Girls are so hungry they dig through the garbage cans looking for anything to eat. Eating rolled up pieces of toilet paper before bed will expand and keep hunger pains away while you try to sleep. ARE YOU KIDDING ME?

My release in June 2019 with PTSD after witnessing more human suffering at the hands of the MCSO in charge of the care these women who deserve protection. But the MCSO are no more than power freaks, uneducated, overweight, getting a cheap thrill watching what would make a normal person retch. I promised my friends in G dorm I would write about the inhumane suffering of women needlessly in Estrella. Including the girl who died after a drug overdose in the shower whose naked body was rolled out of the stalls by male DO’s, not one piece of material to cover her blue dead body.

My return to Estrella four months ago during the pandemic as Judge Kevin Wein again sent me to jail for talking about the curruption of the Family Court and the lawyers and judges and state agencies who facilitate the kidnapping of children from their homes. This wasn’t my only offence although I am still protected by the 1st amendment of the United States Constitution. Loving my son, I sent George a birthday card for his 17th birthday telling him I love you, I miss you xoxo. I tucked a $20 bill inside before I sealed the envelope and dropped it in the mailbox. My love had me back in front of Judge Wein in October 2019. I was going to trial again.

In March of 2020, the Governor of Arizona shut down our state, Covid-19 kept us in our homes, closed our business and our schools. Administrative Order No. 2020-70 ended all in person hearings in The Maricopa County Superior Court and jury trials and limits were placed on court operations and facilities.

Covid deaths climbed by April 2020 and continued through the summer months. By November the numbers of dead surged as America was asked to spend Thanksgiving without a large family gathering or to have their celebration outdoors.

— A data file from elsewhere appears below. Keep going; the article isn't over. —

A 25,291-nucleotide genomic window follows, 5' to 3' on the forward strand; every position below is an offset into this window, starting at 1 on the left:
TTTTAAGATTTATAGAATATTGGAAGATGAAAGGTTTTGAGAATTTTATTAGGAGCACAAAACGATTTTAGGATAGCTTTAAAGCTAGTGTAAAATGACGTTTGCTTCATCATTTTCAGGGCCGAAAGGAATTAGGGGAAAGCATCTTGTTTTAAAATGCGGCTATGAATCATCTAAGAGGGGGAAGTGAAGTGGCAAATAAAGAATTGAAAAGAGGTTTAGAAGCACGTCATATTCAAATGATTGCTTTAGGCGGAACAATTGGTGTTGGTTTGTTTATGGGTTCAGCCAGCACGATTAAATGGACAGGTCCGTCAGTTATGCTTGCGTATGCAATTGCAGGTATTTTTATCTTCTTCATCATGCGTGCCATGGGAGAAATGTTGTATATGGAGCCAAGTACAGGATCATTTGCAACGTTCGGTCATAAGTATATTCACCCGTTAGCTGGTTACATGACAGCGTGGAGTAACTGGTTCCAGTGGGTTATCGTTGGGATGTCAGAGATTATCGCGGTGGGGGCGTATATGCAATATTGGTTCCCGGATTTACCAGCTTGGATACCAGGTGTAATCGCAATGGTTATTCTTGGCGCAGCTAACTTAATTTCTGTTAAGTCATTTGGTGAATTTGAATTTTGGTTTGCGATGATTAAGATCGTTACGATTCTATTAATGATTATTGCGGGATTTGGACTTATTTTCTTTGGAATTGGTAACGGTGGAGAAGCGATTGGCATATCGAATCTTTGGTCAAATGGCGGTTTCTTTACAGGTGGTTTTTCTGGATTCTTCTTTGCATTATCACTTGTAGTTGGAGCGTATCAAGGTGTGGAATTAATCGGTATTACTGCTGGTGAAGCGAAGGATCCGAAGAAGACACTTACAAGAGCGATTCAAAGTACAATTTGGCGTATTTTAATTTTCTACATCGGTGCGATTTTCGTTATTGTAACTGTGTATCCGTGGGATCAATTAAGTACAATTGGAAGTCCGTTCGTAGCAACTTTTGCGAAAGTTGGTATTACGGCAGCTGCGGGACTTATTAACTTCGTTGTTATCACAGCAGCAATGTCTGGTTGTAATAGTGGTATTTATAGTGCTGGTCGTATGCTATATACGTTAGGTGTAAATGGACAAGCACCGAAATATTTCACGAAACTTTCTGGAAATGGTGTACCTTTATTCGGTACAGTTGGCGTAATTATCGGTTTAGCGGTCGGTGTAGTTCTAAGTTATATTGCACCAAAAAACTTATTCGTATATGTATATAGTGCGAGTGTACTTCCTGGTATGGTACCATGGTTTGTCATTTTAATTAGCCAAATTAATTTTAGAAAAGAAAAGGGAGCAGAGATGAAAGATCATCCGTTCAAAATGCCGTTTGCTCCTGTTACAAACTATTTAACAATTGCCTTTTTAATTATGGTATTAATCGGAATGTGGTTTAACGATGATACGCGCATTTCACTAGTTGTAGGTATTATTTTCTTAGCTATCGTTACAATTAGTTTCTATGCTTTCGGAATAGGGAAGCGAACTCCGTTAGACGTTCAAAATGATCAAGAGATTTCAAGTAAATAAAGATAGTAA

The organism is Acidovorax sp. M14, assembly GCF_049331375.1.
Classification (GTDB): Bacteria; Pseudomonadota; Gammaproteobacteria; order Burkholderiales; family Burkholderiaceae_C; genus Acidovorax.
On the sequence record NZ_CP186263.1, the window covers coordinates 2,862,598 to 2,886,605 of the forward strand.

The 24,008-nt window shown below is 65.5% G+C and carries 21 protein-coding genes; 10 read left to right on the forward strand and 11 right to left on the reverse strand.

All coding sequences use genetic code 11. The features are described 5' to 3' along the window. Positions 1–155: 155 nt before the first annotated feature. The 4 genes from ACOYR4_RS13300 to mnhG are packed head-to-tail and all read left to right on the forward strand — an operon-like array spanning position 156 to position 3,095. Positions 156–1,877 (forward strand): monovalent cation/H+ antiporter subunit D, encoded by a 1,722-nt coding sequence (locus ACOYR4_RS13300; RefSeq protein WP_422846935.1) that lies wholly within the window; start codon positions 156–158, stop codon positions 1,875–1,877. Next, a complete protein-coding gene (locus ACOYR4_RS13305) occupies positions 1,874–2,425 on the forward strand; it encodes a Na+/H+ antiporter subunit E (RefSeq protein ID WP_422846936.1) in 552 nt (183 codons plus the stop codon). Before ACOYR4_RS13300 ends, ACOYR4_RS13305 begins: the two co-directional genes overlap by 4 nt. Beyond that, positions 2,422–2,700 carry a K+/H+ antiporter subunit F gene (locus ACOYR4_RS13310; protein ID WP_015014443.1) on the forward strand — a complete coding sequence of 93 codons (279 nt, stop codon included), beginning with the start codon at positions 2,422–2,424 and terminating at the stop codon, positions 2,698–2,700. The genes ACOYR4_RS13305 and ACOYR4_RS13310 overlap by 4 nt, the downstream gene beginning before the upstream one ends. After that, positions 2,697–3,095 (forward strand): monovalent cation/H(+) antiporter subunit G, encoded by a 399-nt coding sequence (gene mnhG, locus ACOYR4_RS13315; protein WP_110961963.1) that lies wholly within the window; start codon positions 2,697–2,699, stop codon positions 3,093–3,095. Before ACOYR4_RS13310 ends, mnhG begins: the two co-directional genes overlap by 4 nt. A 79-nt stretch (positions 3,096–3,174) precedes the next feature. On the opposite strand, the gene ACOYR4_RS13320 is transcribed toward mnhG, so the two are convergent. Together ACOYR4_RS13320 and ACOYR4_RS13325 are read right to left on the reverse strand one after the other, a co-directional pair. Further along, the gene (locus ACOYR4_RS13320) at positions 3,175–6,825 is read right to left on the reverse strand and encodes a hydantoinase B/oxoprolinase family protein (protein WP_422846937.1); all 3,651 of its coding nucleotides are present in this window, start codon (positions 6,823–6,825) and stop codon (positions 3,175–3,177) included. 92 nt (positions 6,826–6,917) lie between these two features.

The Family Court, Maricopa County Superior Court including the Family Court of Judge Kevin Wein were not hearing cases in-person only video by November 20, 2020, the date set for my in-person trial for the birthday card and my Blogtalkradio show. For months the trial had been postponed due to the pandemic as my lawyer Eric Kessler and the opposing party’s lawyer Margo Shorr requested a continuance due to compromised health issues that would complicate their separate health concerns should their court appearance expose them to Covid-19. Judge Wein granted each continuance only on the word of these two lawyers without any specific mentions of their compromised health or documentation of their risk.

My court date set for September, my health now in question and my husband’s age was also a concern. I explained my heart condition named in a recent CDC report could cause death in patience infected by COVID-19. My husband was 72 years old and in a high risk category if infected with Covid-19. My lawyer asked that my appearance be permitted by telephone explaining my health concerns. Eric Kessler emailed me the evening before the trial with instructions how to communicate with him the next morning as I wouldn’t need to appear in person.

The following afternoon I received an email not from my lawyer Eric Kessler but his legal assistant that a warrant was issued that morning for my arrest with a $2500 bond for failure to appear. Kessler made no mention to Judge Wein that my absence was on his recommendation. Kessler filed his Motion to Withdraw as my defence lawyer after I filed my complaint with the State Bar of Arizona. Bar Counsel, Matt McGregor received my complaint with trial transcrpts and emails between Kessler and this client as evidence of attorney misconduct. Not my first comlaint to the State Bar, McGregor has heard my testimony and examined copious evidence against the worst offenders of his elite club. Not one violation found, covenant with a card-carrying mabership to the State Bar of Arizona.